Mushrooms enriched with vitamin D to help keep you healthy during the darker winter months

Mushrooms enriched with vitamin D to help keep you healthy during the darker winter months

Brits will soon have an easy and delicious way to heed the advice of health experts and meet their recommended daily amount of vitamin D during the winter months.
This week Tesco will exclusively launch the UK’s first ever range of mushrooms which are grown in extra light to naturally enhance their vitamin D levels similar to wild outdoor grown varieties.
Mushrooms contain a substance called ergosterol which allows them to naturally make vitamin D when they are exposed to light.
The launch of the new range includes Chestnut, Baby Chestnut and Portobello mushrooms.
It follows a recent report by health experts who are concerned that people do not get enough vitamin D – needed to keep bones, teeth and muscles healthy – during the darker winter months.
Tesco mushroom expert Marek Kutera said:
“As we head into the winter months, we know it can be increasingly difficult to meet the daily recommendations for Vitamin D from a natural source.
“These delicious mushrooms will make it easier than ever for shoppers to get all of their allowance from a key cooking staple.
“Just one portion- around four Chestnut or one to two Portobello mushrooms – in your Spaghetti Bolognese is all it takes.”
Vitamin D, which helps to control the amount of calcium and phosphate in our bodies, is found naturally in a small number of foods including oily fish, red meat, egg yolks and mushrooms.
It is also naturally created in our bodies when exposed to sunshine.
Updated advice from Public Health England in July said that ‘in spring and summer, the majority of the population get enough vitamin D through sunlight on the skin and a healthy, balanced diet. During autumn and winter, everyone will need to rely on dietary sources of vitamin D.’
The mushrooms are grown exclusively for Tesco by Monaghan Mushrooms who are based in the Republic of Ireland.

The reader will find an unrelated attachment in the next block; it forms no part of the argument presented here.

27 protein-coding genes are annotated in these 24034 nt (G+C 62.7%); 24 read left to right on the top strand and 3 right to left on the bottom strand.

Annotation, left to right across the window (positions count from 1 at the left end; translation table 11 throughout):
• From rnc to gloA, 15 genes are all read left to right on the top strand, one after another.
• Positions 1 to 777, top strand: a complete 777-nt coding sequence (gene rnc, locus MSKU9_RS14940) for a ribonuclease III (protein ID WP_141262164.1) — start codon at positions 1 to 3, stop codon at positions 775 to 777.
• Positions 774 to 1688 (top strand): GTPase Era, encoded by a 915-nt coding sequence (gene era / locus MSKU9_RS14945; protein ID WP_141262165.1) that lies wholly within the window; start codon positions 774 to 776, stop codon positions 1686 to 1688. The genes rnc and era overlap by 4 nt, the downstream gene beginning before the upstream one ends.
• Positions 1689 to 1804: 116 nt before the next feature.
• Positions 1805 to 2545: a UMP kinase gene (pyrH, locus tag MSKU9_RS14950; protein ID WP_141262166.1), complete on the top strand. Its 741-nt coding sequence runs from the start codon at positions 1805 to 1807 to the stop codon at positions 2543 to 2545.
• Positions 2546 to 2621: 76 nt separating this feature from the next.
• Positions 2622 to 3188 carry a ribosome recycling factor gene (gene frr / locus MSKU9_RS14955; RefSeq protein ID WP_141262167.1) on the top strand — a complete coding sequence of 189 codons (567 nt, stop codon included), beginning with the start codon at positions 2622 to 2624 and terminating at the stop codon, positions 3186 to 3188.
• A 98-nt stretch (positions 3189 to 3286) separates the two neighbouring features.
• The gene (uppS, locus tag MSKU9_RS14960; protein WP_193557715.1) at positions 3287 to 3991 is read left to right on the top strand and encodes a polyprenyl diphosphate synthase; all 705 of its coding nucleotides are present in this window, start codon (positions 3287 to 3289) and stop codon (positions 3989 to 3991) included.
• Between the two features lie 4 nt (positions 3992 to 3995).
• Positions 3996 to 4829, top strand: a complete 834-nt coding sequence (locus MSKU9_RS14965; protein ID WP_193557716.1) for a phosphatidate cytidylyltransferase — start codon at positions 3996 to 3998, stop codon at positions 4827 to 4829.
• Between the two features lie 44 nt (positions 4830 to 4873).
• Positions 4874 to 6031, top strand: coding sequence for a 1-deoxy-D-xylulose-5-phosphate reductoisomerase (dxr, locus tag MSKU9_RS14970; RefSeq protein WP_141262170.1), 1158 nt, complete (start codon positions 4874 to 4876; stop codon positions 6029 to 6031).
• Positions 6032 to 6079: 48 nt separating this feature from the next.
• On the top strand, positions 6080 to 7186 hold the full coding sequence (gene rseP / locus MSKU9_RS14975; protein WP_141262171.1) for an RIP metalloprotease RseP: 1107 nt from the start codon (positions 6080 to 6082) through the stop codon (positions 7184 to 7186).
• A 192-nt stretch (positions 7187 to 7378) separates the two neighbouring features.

Vicki Psarias, founder of Honest Mum, an award-winning parenting and lifestyle online magazine said:
“Knowing that I don’t have to rely on the British weather over the winter months for my family to get their vitamin D, is fantastic news.
“It’s even better that we’re able to get the vitamin from something as simple as fresh mushrooms, which is something that we eat every week.”
ENDS
Note to editors
The mushrooms are clearly marked with a sticker that they are enriched with vitamin D.
The new Tesco range will include the following chestnut mushroom varieties –
Vitamin D Chestnut mushrooms – 250g pack
Vitamin D Portobello mushrooms – 150g pack
Vitamin D Baby Chestnut mushrooms – 150g pack
A 100g portion is on average four to five Chestnut mushrooms,14 Baby Button mushrooms or one to two Portobello mushrooms.
In 1923 American scientist Harry Steenbock discovered that by giving UV light to some foods and organic materials it could cure rickets in those who ate the food.
The process became well known for milk at this time during the 1920s. However, it was never explored for use with mushrooms until the 1990s when Finnish university researchers started to look at it.
In 2010 Monaghan Mushrooms started to develop a commercial process for giving mushrooms 100 per cent of the daily vitamin D need in only one serving.

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